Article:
Are you living in a sleep-deprived state?
According to a comprehensive study from the Centers for Disease Control and Prevention (CDC), one third of American adults aren’t getting enough sleep on a regular basis. The study, published in the CDC’s Morbidity and Mortality Weekly Report, is the first of its kind to look at self-reported healthy sleep duration, which includes seven or more hours per day for all 50 states and the District of Columbia.
“As a nation we are not getting enough sleep,” said Dr. Wayne Giles, director of CDC’s Division of Population Health, in the report. “Lifestyle changes such as going to bed at the same time each night, rising at the same time each morning and turning off or removing televisions, computers, mobile devices from the bedroom, can help people get the healthy sleep they need.”
As part of the 2014 Behavioral Risk Factor Surveillance System survey, researchers analyzed survey results from 444,306 participants in all 50 states and the District of Columbia to better understand if adults were getting enough sleep.
The results revealed that more than one third of adults were sleeping less than seven hours in a 24-hour period. Survey results also showed that people living in Hawaii had the least amount of sleep than any other state, while residents in South Dakota, Colorado and Minnesota had the highest amount of reported sleep.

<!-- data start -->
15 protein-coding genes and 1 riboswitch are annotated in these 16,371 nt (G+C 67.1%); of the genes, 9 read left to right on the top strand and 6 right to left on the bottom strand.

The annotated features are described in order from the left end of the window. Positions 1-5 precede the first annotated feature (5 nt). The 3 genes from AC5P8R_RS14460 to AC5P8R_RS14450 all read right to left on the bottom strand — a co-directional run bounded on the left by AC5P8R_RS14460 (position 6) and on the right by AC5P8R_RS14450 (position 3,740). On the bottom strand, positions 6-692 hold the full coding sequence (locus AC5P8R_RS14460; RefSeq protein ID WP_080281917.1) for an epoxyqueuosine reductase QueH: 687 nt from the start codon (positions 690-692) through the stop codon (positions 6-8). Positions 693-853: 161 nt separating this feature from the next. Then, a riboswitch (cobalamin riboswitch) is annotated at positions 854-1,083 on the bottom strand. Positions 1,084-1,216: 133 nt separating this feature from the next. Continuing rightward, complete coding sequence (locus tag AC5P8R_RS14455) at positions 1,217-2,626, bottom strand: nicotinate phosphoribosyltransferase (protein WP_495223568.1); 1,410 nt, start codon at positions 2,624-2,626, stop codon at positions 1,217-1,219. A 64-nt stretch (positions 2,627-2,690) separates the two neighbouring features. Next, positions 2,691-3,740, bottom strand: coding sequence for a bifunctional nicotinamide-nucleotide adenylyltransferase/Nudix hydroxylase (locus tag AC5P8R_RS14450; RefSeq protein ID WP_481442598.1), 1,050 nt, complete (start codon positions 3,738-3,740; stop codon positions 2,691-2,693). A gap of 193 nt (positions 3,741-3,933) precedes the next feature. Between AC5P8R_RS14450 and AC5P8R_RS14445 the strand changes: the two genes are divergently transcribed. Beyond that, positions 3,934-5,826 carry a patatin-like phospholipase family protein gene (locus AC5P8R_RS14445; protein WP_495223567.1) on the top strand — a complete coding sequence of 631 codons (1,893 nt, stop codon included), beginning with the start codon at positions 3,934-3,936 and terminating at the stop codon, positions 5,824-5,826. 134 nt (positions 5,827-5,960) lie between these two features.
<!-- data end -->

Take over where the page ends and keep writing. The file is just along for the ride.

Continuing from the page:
“Sleep disorders are a serious health issue and have been proven to increase a patient’s risk of heart disease, hypertension, stroke, diabetes and related conditions,” says Dr. Posner. “The most common problems include insomnia, sleep apnea, restless leg syndrome and narcolepsy.”
The study also recommended that health care providers should routinely assess patients’ sleep patterns and should discuss sleep-related problems such as snoring and excessive daytime sleepiness.
The American Academy of Sleep Medicine and the Sleep Research Society suggests that adults ages 18 to 60 should be sleeping at least seven hours a night.
If you are concerned about your sleeping habits and aren’t sure if you need to seek professional help, take this five minute sleep quiz to better understand your risk for a sleeping disorder.
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